GSU Celebrates 49 Years of Evolving Education
At the end of the '60s, a decade marked by war, racial tension, and cultural upheaval, Apollo 11's moon landing was a triumphant finish. Amid revolutionary firsts, shifting and changing values, Governors State University (GSU) was conceived as an upper division university without walls to serve as a new model for transforming lives through education.
Today, GSU celebrates its 49th birthday as a full-service, four-year institution serving the Chicago Southland by living its mission to be an “intellectually stimulating public square.”
Even the university’s triad in the school logo reflected the trajectory of the era, reminiscent of the Neil Armstrong’s rocket. The pioneering moon walk and university spoke to a new trailblazing commitment to a better future for all men and women.
By design, the school had no walls, no classrooms, and students, who did not receive grades, set their own standards for academic success.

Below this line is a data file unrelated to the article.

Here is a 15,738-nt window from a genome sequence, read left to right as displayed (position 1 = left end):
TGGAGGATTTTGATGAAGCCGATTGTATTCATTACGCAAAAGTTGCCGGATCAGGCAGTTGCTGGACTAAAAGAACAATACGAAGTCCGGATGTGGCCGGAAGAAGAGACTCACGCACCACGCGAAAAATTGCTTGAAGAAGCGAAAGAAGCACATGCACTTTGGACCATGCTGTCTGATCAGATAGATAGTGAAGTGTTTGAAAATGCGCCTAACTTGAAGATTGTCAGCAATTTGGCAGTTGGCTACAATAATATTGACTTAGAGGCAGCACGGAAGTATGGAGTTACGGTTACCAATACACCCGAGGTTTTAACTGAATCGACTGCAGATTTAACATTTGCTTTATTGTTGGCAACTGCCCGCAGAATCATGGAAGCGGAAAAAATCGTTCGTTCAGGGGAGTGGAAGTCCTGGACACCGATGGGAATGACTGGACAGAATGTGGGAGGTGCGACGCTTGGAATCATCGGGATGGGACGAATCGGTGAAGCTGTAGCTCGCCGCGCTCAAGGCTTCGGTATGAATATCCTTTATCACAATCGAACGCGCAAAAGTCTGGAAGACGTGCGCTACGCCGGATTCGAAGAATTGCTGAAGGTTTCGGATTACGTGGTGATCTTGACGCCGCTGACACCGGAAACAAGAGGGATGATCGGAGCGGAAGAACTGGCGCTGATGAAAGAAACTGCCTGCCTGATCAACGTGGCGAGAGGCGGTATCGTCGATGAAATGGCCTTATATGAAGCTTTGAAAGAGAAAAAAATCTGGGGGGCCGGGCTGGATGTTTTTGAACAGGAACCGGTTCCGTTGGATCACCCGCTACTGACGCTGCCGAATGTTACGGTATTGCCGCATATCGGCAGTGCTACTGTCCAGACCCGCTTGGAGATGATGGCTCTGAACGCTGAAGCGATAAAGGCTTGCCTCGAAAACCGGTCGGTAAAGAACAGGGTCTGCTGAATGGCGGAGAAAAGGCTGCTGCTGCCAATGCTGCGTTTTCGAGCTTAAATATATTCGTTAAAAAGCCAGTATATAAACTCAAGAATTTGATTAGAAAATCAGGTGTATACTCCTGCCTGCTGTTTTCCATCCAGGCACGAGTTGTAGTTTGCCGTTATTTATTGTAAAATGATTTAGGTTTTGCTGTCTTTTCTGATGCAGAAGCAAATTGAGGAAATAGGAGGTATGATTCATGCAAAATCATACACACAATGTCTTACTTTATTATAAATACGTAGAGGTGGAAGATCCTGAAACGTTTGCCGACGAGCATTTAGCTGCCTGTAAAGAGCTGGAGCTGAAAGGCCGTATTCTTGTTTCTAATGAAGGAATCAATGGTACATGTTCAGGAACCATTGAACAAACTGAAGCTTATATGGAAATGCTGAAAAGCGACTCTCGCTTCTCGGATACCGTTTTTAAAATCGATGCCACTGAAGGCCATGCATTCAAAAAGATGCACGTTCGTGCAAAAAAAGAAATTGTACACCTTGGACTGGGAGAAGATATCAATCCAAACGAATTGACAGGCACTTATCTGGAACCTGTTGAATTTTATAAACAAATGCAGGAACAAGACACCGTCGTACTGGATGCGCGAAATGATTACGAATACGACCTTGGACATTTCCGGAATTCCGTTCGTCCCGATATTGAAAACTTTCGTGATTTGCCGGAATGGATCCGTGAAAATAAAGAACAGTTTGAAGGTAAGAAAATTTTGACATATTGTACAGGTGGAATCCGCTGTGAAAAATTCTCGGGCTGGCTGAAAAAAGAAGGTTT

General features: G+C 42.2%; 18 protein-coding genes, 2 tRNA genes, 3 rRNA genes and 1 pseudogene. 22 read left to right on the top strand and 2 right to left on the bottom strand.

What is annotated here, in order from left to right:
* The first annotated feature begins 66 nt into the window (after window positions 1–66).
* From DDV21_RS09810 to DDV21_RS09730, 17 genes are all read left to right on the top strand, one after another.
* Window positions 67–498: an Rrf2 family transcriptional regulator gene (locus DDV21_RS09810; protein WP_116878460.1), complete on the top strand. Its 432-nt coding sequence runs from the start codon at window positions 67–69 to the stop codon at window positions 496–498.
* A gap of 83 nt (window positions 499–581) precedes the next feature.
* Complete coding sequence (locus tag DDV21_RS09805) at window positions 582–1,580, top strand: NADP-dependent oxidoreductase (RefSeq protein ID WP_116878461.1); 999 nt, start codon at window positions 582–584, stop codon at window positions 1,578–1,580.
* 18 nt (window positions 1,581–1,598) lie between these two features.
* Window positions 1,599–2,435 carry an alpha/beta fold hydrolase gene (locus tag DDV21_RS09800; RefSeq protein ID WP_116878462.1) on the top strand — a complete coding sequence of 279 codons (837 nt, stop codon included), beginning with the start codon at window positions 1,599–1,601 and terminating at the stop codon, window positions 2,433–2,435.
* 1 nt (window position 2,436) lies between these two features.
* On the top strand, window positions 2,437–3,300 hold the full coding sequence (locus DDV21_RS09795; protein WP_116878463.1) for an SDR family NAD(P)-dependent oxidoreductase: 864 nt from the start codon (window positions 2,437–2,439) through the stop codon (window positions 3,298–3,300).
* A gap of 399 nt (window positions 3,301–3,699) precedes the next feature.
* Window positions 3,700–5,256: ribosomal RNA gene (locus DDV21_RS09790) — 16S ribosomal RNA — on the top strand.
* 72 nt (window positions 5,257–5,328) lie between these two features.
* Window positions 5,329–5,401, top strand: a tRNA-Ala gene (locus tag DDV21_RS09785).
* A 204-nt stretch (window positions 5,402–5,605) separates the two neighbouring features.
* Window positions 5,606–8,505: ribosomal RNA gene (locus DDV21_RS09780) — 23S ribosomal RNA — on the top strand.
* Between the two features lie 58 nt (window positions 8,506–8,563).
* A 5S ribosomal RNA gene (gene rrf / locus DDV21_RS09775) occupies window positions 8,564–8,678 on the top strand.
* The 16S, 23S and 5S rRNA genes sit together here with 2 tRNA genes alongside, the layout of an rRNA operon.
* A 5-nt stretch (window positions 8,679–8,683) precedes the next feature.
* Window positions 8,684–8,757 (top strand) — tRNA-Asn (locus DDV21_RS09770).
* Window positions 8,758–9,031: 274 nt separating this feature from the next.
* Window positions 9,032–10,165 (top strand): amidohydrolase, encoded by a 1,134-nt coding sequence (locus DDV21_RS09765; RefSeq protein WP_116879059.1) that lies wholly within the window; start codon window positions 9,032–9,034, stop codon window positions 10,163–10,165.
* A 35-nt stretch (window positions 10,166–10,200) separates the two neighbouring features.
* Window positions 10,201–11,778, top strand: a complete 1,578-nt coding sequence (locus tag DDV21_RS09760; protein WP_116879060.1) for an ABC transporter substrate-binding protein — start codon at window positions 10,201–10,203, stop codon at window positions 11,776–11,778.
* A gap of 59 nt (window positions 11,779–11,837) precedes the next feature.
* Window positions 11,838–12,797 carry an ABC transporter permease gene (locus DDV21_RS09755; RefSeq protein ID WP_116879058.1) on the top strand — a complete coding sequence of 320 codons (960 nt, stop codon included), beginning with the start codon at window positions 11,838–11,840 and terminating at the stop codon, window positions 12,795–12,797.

However, the late ’70s and early ’80s brought more change, and leaders relented to pressure to educate students in a more traditional setting. Walls were erected to create traditional classrooms. A university provost was installed, and students swapped cumbersome binders of competency statements and portfolios for simple transcripts.
Even after the walls went up in 1975, GSU’s evolution continued through the decades. In 2014, the university admitted its first freshmen students, opened Prairie Place, a living and learning community, and Jax the mascot was born.
In 2015, the seven-sport Jaguars joined the 14-team Chicagoland Collegiate Athletic Conference (CCAC), and in 2018, the men’s basketball team brought home a national championship trophy months before GSU graduated four classes for the first time ever. “It has been such an immense pleasure, these last four years, to watch you grow, to become what you now are. And now, here you are,” Faculty Senate President David Golland, said during the historic ceremony.
Ironically, ongoing transformation remains the university's consistent thread. “One of the hallmarks of GSU has been that it constantly renewed and reinvented itself, just like students,” said Tony Labriola GSU Professor Emeritus of Communication-Visual and Performing Arts, in a 40th anniversary video, “Linking Tradition with Innovation.”
As GSU prepares for its 50-year anniversary in 2019, we pause to reflect on 49 years of renewal and re-commit ourselves to being a model 21st century university.
Happy Birthday, GSU. You look fabulous!
GSU archival information provided by the GSU Library.